Of special note at this performance is that it marks Lyrica Garrett’s (one of the Fabulous Smokettes) first show with the band since recording the title track for the Lifetime Network Movie, “Seasons of Love”. The movie will debut on Sunday, November 23rd on the Lifetime Channel. Lyrica’s dynamite voice, along with fellow Smokettes Dwanna Parker (also known as Madam Dee) and La Quita Davis, combine to form one of the hottest vocal combos around these days. Between the three of them, they can go from Aretha Franklin to Janis Joplin style vocals, never failing to maintain their own unique sound too.

Harvelle’s in Santa Monica is a great place to accommodate this 11 piece band. Between a nice dance floor for shakin’ those hips and a full bar and comfortable seating, the Blowin’ Smoke Rhythm and Blues Band featuring the Fabulous Smokettes makes Harvelle’s a perfect place to be this Sunday night. And with the powerful driving bass and vocals of Larry “Fuzzy” Knight, this clubs going to be one place that’s full of lots of great music.

Blowin’ Smoke Rhythm and Blues Band with the Fabulous Smokettes                      Saturday, November 22 at 9pm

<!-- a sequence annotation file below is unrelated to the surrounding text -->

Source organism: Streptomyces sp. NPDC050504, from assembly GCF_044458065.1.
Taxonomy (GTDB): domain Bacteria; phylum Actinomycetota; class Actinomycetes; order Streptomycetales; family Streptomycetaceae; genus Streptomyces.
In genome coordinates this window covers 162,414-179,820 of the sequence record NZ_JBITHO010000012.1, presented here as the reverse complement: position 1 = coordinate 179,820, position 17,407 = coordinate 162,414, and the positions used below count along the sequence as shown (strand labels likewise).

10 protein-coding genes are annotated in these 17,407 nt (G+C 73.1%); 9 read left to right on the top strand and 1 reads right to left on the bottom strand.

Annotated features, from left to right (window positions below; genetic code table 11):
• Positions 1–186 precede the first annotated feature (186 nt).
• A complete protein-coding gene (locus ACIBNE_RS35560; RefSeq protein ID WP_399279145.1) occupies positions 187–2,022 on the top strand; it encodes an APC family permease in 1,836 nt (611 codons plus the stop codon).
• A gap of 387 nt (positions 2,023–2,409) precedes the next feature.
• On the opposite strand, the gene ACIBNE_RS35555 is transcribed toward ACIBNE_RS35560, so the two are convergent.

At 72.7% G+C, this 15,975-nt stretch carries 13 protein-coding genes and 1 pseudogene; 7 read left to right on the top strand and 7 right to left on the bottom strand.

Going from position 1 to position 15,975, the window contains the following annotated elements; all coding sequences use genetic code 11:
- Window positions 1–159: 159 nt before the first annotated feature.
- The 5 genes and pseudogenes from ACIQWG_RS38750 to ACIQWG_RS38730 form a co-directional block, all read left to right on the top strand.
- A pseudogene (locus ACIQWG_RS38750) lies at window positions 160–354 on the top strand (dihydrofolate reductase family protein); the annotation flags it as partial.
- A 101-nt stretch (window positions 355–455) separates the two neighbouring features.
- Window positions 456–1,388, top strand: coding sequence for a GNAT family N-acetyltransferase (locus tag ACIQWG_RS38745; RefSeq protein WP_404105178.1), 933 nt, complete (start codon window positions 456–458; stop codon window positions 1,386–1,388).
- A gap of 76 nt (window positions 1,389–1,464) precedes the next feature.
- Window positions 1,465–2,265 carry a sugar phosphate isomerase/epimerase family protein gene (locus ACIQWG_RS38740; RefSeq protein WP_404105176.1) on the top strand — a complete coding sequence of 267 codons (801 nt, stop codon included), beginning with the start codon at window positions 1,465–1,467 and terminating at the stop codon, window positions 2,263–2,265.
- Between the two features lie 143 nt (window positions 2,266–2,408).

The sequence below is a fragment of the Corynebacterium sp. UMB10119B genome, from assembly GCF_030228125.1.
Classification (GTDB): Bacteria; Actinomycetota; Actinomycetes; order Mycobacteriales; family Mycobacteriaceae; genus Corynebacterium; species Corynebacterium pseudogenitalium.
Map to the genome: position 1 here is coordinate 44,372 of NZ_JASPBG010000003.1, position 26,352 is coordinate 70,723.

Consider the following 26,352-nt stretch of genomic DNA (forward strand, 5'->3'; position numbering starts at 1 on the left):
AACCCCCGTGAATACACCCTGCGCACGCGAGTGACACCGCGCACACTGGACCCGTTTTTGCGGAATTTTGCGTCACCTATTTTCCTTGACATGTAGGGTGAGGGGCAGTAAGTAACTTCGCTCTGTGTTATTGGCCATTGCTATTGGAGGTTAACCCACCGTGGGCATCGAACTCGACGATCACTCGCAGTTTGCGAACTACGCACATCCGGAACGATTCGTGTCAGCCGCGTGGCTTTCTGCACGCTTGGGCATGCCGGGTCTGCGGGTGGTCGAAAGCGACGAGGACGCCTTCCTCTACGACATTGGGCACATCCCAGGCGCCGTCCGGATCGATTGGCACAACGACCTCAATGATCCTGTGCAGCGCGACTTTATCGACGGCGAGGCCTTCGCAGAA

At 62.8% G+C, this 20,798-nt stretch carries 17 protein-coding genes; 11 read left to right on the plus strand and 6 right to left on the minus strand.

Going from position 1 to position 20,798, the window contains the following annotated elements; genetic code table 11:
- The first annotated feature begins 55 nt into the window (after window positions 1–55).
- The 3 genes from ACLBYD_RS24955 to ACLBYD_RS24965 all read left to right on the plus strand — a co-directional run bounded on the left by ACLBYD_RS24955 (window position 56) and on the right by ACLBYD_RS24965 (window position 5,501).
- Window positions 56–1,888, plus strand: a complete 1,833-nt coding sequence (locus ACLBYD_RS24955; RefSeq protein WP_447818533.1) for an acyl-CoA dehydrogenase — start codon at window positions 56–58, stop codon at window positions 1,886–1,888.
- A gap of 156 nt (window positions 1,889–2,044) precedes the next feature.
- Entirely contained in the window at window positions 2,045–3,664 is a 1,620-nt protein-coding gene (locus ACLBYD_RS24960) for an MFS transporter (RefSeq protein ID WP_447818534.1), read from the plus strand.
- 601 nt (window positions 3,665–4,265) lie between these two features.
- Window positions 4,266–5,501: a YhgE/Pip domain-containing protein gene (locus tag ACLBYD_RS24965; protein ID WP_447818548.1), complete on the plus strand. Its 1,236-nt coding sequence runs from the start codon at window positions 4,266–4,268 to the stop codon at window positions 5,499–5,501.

Harvelle’s 1432 4th Street Santa Monica, CA 90401 (310) 395-1676

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Liquid Kitty Punk Rock BBQ November 2014

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Crappy Classics: Eyes without a Face

If you feel like trying the Hulu Plus site for free for a month you can catch all sorts of creepy stuff on the Criterion Collection. This artistic and classy chiller was not only very morbid and gruesome for its time, but spawned a slew of illegitimate copy cats using the main theme of doctors who will stop at nothing to restore a disfigure face of a loved one. This is very good stuff

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“Torso” Book Signing at La Luz Thursday